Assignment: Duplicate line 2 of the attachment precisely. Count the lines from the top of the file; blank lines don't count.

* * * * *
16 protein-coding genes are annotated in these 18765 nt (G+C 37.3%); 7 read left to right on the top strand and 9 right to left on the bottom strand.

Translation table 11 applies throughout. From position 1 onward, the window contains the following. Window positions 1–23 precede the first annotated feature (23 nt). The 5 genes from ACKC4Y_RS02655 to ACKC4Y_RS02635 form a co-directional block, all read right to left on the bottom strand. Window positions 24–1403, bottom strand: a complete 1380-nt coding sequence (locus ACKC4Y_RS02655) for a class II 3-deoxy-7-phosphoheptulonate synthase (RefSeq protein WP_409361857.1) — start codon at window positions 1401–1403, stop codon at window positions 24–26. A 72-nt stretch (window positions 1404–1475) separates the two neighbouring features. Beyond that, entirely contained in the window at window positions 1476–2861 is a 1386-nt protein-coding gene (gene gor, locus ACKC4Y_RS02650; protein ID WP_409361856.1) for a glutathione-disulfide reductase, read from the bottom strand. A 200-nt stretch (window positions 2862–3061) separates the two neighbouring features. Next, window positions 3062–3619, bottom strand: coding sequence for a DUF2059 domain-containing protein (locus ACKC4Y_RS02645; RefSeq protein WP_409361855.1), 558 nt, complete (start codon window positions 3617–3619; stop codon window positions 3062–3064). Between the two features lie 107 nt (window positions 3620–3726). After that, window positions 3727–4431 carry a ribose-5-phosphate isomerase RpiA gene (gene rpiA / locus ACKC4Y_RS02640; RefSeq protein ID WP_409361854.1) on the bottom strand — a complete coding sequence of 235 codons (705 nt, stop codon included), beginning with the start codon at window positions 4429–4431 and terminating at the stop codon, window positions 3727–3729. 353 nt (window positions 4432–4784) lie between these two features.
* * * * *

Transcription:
Translation table 11 applies throughout. From position 1 onward, the window contains the following. Window positions 1–23 precede the first annotated feature (23 nt). The 5 genes from ACKC4Y_RS02655 to ACKC4Y_RS02635 form a co-directional block, all read right to left on the bottom strand. Window positions 24–1403, bottom strand: a complete 1380-nt coding sequence (locus ACKC4Y_RS02655) for a class II 3-deoxy-7-phosphoheptulonate synthase (RefSeq protein WP_409361857.1) — start codon at window positions 1401–1403, stop codon at window positions 24–26. A 72-nt stretch (window positions 1404–1475) separates the two neighbouring features. Beyond that, entirely contained in the window at window positions 1476–2861 is a 1386-nt protein-coding gene (gene gor, locus ACKC4Y_RS02650; protein ID WP_409361856.1) for a glutathione-disulfide reductase, read from the bottom strand. A 200-nt stretch (window positions 2862–3061) separates the two neighbouring features. Next, window positions 3062–3619, bottom strand: coding sequence for a DUF2059 domain-containing protein (locus ACKC4Y_RS02645; RefSeq protein WP_409361855.1), 558 nt, complete (start codon window positions 3617–3619; stop codon window positions 3062–3064). Between the two features lie 107 nt (window positions 3620–3726). After that, window positions 3727–4431 carry a ribose-5-phosphate isomerase RpiA gene (gene rpiA / locus ACKC4Y_RS02640; RefSeq protein ID WP_409361854.1) on the bottom strand — a complete coding sequence of 235 codons (705 nt, stop codon included), beginning with the start codon at window positions 4429–4431 and terminating at the stop codon, window positions 3727–3729. 353 nt (window positions 4432–4784) lie between these two features.